Accepting and assuming that there is psychological abuse in a relationship is difficult for both the abused person and the abuser.
When there is physical violence, it cannot be denied, it has existed and it is clearly remembered. But it is more complicated to be aware of what is happening when it comes to psychological abuse: we have doubts or we are not able to see it clearly enough.
On many occasions it precedes or accompanies physical abuse, but it’s not always the case. The abuser has enough power to override and dominate his partner through mental manipulation and emotional extortion.
While most people who suffer psychological abuse are women, it’s not always the case. In our experience we have found cases of psychological abuse in both men and women.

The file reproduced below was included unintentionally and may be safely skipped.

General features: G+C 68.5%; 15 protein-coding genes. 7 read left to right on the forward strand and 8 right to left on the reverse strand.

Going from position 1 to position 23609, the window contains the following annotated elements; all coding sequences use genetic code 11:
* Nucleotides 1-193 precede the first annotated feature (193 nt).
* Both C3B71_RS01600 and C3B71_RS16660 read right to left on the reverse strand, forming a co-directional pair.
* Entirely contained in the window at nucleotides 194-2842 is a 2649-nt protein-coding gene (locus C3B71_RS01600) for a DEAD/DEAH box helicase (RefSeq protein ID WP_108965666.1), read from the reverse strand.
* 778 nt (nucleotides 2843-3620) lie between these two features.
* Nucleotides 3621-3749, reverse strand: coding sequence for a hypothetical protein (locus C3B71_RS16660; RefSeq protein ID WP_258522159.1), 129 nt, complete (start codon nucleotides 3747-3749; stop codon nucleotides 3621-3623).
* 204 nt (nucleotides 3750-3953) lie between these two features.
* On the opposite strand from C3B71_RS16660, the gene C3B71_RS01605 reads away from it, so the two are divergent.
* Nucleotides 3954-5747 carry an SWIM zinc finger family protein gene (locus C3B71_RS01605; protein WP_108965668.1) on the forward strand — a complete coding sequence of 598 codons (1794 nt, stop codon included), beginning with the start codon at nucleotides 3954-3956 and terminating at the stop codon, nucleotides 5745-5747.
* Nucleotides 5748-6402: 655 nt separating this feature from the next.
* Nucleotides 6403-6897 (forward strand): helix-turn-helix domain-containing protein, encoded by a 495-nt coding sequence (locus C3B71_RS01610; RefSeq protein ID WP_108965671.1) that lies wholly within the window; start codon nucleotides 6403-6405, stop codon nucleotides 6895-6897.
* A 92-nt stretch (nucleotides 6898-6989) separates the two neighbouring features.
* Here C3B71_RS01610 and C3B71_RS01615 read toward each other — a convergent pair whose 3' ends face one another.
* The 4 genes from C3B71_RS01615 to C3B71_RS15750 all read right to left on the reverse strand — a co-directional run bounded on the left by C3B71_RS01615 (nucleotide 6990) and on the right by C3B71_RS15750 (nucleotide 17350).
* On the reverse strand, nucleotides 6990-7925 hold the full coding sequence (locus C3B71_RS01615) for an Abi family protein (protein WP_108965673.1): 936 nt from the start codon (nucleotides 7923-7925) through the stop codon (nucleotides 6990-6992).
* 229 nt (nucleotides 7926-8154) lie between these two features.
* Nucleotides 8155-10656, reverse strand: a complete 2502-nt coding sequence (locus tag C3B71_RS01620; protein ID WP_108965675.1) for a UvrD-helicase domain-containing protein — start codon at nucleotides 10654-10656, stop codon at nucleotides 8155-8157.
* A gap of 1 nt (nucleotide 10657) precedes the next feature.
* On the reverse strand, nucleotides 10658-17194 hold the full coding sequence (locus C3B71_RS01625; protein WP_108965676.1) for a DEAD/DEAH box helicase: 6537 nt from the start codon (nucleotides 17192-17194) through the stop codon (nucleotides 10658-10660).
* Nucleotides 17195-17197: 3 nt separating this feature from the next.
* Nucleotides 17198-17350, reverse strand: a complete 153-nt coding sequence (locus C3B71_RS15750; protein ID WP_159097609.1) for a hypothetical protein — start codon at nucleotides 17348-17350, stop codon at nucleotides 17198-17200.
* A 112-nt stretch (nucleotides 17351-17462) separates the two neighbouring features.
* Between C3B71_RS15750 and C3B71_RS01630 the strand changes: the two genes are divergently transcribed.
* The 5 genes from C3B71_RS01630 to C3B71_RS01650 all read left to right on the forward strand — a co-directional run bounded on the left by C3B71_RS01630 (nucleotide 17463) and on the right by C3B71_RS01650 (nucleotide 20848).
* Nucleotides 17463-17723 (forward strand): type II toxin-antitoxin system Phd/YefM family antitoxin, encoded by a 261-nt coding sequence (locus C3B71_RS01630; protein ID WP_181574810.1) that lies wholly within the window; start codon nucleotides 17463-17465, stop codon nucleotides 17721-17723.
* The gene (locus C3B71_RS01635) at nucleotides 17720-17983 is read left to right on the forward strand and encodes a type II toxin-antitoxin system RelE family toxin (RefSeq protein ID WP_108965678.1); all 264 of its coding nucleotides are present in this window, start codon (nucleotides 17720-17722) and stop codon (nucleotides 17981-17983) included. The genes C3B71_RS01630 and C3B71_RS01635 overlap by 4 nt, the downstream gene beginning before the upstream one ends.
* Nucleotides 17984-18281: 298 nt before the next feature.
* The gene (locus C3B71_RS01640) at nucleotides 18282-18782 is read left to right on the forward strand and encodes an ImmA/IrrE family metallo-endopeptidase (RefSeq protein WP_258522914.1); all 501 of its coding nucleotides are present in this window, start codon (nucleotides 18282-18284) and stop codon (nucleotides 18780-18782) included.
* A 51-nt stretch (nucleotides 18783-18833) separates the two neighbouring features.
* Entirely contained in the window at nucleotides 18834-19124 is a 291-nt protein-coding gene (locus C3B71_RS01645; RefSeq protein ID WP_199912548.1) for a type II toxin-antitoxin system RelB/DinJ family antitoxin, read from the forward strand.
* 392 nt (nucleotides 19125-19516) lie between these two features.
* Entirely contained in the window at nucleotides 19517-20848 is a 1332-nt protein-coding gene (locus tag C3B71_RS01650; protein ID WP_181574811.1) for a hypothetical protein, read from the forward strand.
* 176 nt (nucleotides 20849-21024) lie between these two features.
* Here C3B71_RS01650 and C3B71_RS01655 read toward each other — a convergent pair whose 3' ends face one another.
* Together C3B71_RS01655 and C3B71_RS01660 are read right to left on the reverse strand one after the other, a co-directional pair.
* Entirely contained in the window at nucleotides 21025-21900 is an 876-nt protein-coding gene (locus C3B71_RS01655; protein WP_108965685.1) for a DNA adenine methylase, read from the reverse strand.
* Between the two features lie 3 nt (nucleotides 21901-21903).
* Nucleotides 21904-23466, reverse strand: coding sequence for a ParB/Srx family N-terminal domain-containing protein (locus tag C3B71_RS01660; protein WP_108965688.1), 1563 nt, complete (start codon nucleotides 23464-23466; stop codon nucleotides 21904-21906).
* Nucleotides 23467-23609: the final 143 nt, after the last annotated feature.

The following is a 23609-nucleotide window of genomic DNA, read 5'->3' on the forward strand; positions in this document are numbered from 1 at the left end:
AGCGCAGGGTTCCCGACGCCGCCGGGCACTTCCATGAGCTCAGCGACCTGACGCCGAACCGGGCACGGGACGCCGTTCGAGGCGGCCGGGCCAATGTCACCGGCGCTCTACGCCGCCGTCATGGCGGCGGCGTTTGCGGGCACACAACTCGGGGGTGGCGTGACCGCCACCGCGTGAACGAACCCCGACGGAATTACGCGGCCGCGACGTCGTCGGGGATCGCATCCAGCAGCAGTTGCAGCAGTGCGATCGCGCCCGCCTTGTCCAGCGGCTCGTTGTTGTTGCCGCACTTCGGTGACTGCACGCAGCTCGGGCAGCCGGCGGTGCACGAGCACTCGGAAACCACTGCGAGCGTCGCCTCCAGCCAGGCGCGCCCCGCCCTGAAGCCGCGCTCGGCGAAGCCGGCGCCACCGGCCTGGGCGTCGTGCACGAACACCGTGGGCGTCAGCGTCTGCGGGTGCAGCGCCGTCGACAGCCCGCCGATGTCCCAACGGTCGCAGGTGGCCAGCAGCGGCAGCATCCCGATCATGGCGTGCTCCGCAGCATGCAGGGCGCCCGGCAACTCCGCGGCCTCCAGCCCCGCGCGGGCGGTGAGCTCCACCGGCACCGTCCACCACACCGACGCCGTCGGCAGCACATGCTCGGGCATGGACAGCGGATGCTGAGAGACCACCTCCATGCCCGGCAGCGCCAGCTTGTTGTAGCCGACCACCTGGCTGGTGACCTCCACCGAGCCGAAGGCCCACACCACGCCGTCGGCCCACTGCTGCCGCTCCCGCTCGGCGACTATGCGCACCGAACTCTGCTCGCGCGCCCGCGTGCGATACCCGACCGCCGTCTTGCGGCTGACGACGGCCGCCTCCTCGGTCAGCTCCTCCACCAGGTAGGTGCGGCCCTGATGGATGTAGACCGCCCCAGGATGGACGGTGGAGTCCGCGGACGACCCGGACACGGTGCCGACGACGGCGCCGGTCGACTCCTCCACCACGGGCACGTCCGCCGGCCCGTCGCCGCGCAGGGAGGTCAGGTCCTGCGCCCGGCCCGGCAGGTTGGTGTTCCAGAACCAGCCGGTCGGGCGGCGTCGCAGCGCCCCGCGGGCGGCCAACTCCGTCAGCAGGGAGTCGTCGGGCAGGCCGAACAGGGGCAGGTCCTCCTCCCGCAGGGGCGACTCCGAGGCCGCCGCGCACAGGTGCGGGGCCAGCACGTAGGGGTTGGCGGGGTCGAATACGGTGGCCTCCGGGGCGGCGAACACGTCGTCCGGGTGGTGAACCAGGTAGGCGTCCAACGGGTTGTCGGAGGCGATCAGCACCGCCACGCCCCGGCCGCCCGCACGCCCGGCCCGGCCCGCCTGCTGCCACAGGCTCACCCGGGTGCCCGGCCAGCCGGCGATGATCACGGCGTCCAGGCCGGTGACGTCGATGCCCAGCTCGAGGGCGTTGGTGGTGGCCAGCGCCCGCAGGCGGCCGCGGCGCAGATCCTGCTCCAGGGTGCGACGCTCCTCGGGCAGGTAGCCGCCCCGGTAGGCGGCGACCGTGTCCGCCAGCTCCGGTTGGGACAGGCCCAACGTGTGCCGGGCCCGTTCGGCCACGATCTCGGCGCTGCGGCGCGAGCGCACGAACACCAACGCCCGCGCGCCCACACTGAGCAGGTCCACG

Psychological abuse occurs in a relationship when one of the members acts in a way that frequently:
- it makes the other feel bad,
- little by little it causes you to lose self-esteem,
- lose self-confidence and your own identity,
- emotionally dependent on the person who dominates him/her,
- who feels trapped in a situation with no way out,
Initially, the abuser is unable to recognize the abuse and, when he or she realizes it, finds himself or herself without the resources and strength to cope. On many occasions he has lost contact with family and friends.
The abuser, through mental manipulation, transmits to the other the need to eliminate their freedom, their autonomy, and their right to make decisions (including those concerning their own lives and values). All this justifies it as necessary to preserve love and one’s own partner.
Use affective blackmail to get you to do things and change aspects of your life for the love you feel, making you feel bad and forcing you to modify your ideas, beliefs and friendships.
“If you really love me, you: ____________________” (Complete the sentence yourself)